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# Towards general network architecture design criteria for negative gas adsorption transitions in ultraporous frameworks

## Abstract

Switchable metal-organic frameworks (MOFs) have been proposed for various energy-related storage and separation applications, but the mechanistic understanding of adsorption-induced switching transitions is still at an early stage. Here we report critical design criteria for negative gas adsorption (NGA), a counterintuitive feature of pressure amplifying materials, hitherto uniquely observed in a highly porous framework compound (DUT-49). These criteria are derived by analysing the physical effects of micromechanics, pore size, interpenetration, adsorption enthalpies, and the pore filling mechanism using advanced in situ X-ray and neutron diffraction, NMR spectroscopy, and calorimetric techniques parallelised to adsorption for a series of six isoreticular networks. Aided by computational modelling, we identify DUT-50 as a new pressure amplifying material featuring distinct NGA transitions upon methane and argon adsorption. In situ neutron diffraction analysis of the methane (CD4) adsorption sites at 111 K supported by grand canonical Monte Carlo simulations reveals a sudden population of the largest mesopore to be the critical filling step initiating structural contraction and NGA. In contrast, interpenetration leads to framework stiffening and specific pore volume reduction, both factors effectively suppressing NGA transitions.

## Introduction

Porous solids featuring adaptable pore sizes as a stimulated response to characteristic molecules in the gas phase, i.e. changes of gas pressure or activity, led to the discovery of unique phenomena such as gating1, breathing2, and more recently negative gas adsorption (NGA)3. Metal-organic frameworks (MOFs) reach record values of porosity4,5,6 (specific surface area, pore volume), often at the expense of reduced mechanical stability7. Hence, energetics at the solid–fluid interface reach an order of magnitude comparable with chemical bond energetics leading to stimuli responsive structural transformations and severe deformations of the framework constituents. A stark contrast in adsorption behaviour compared with rigid adsorbents8,9,10,11 has promoted new applications in gas separation12,13, storage14, proton conduction15, and sensing16. However, the mechanistic understanding and rational governing responsivity in such soft porous solids is still at an early stage17,18,19,20. The experimental discovery of flexibility in MOFs has often been dictated by serendipity while rational synthesis strategies have rarely been applied21. Rationalisation of adsorption-induced structural transformations has been achieved by analysing their thermodynamics via density functional theory (DFT)20 and molecular dynamic (MD) simulations22, demonstrating the importance of micromechanics in responsive frameworks. But modular construction of MOFs provides an ideal platform to achieve a mechanistic understanding of adsorption-induced structural deformations. Isoreticular pore expansion is a powerful modular concept23 leading to prototypical series of solids with individually adjustable porosity and flexibility24,25,26,27. The versatility of this approach provides clear structure–property relationships and mechanistic insights by independently probing the impact of surface functionality, mechanical stiffness and porosity.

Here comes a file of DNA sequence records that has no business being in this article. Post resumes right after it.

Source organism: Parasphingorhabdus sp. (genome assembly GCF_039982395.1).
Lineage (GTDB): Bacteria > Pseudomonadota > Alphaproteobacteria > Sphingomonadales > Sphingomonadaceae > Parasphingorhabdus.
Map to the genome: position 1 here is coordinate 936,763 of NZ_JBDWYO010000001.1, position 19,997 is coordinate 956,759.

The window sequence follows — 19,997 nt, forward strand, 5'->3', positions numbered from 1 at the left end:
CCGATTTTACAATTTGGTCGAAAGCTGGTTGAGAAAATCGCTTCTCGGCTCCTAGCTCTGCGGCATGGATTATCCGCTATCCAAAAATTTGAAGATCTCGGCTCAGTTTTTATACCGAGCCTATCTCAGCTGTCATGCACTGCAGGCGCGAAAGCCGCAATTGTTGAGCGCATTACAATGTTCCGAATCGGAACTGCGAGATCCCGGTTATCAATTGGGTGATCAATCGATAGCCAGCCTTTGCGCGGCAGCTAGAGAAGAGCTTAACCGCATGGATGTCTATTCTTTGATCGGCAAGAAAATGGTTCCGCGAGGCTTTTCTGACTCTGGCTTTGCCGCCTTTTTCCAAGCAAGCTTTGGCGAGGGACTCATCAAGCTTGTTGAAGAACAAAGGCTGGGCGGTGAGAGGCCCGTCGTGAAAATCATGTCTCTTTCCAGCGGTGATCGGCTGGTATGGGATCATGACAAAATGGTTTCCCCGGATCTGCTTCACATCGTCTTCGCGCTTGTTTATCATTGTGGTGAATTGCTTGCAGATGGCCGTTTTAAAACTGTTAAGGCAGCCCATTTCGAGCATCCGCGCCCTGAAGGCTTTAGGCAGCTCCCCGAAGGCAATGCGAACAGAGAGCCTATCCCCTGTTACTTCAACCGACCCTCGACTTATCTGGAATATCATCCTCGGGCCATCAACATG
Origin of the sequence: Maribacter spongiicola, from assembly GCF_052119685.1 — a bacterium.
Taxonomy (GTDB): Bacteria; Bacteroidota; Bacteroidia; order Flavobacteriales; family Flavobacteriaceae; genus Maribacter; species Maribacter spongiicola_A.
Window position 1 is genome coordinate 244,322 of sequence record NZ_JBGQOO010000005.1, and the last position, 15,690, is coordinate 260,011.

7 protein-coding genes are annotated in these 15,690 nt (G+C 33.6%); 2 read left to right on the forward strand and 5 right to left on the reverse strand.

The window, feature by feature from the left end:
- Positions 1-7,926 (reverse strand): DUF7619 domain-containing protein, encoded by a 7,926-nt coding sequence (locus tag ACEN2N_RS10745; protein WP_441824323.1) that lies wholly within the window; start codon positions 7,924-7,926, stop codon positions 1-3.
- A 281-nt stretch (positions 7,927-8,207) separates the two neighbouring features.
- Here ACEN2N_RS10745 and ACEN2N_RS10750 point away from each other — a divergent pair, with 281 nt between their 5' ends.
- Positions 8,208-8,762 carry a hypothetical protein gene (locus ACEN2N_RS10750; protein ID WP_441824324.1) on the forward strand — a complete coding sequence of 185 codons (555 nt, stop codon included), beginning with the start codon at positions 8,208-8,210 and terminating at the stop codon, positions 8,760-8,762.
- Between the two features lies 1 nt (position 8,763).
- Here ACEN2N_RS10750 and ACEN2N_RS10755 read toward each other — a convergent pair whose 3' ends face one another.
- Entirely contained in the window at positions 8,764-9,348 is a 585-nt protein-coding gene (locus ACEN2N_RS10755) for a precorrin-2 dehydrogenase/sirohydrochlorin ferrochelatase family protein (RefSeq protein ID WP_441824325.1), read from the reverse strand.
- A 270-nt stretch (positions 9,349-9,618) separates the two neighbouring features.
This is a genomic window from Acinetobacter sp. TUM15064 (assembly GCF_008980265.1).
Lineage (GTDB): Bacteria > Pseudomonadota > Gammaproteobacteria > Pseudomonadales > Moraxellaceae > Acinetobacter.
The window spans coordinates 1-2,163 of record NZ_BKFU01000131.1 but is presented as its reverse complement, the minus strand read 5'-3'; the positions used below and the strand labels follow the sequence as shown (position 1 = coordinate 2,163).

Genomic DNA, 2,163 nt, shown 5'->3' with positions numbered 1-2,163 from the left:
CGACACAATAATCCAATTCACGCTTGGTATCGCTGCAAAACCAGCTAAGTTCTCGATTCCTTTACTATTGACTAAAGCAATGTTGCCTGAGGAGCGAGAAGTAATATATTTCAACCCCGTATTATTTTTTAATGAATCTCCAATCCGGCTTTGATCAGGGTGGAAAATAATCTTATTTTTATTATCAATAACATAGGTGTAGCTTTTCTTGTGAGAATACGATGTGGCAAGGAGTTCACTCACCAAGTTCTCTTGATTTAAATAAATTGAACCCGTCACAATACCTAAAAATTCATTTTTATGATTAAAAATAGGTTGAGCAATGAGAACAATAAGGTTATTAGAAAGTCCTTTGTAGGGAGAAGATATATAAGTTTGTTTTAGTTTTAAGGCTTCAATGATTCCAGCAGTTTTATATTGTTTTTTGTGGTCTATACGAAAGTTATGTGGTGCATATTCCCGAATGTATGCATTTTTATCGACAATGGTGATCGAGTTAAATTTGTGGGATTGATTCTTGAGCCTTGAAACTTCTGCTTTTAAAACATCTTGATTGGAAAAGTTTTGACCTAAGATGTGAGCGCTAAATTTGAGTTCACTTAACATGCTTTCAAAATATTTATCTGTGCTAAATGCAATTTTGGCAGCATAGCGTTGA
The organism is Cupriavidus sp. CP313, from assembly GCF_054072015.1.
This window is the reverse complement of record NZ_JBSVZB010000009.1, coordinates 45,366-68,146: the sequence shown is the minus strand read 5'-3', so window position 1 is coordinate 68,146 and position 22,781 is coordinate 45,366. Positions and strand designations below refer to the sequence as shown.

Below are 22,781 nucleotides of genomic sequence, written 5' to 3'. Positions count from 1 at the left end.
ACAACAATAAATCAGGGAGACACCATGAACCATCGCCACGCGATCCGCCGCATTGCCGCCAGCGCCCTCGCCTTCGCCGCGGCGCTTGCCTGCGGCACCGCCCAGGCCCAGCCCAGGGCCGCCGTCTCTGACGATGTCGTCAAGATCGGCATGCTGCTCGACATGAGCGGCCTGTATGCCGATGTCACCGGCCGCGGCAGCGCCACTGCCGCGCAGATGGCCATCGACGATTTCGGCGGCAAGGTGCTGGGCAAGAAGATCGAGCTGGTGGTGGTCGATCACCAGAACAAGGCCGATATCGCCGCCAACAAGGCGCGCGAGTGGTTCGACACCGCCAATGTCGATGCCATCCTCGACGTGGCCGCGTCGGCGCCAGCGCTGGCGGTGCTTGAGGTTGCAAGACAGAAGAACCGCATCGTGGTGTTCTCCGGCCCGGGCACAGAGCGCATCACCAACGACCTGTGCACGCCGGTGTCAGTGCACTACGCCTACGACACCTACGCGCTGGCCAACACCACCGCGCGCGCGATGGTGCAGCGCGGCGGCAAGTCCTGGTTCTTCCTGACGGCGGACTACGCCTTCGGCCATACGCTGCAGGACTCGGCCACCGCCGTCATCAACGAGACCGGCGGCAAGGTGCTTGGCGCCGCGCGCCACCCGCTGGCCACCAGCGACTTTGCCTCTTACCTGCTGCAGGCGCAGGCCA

NGA is a novel counterintuitive phenomenon discovered in a highly porous framework3. DUT-49, a MOF constructed by connecting 9H-carbazole-3,6-dicarboxylate-based metal-organic polyhedra (MOP) with 4,4′-substituted 1,1′-biphenyl, was originally synthesised for methane storage applications28. However, upon adsorption of gases such as methane (111 K) or n-butane (298 K)3 a colossal structural contraction is induced, accompanied by an external gas pressure increase. NGA materials show self-propelled gas pressure amplification. Upon structural contraction, DUT-49 expels previously adsorbed gas from the framework leading to a stepwise desorption in the adsorption branch of the isotherm corresponding to a pressure amplification in the closed measuring cell3. Such NGA transitions require the system to traverse through metastable states. Experimental and computational analysis of NGA in DUT-49 revealed enhanced solid–fluid interactions for the contracted pore structure (cp) to be the driving force for the contraction of the initially stable open pore state (op)29. The structural transitions during NGA for xenon (200 K) were confirmed by in situ 129Xe nuclear magnetic resonance (NMR) spectroscopy30, while for nitrogen (77 K), a subtle influence of crystallite size indicates NGA to be a highly cooperative phenomenon, as structural transitions are suppressed in small crystallites (<1 µm)31. Reducing the pore size and ligand length in an isoreticular network (DUT-48) increases the framework rigidity and decreases the energetic driving force for the contraction, suppressing the adsorption-induced structural transition32, while the external pressure, inducing the compaction is increased from 35 MPa (DUT-49) to 65 MPa (DUT-48) using mercury as the pressure transducing medium.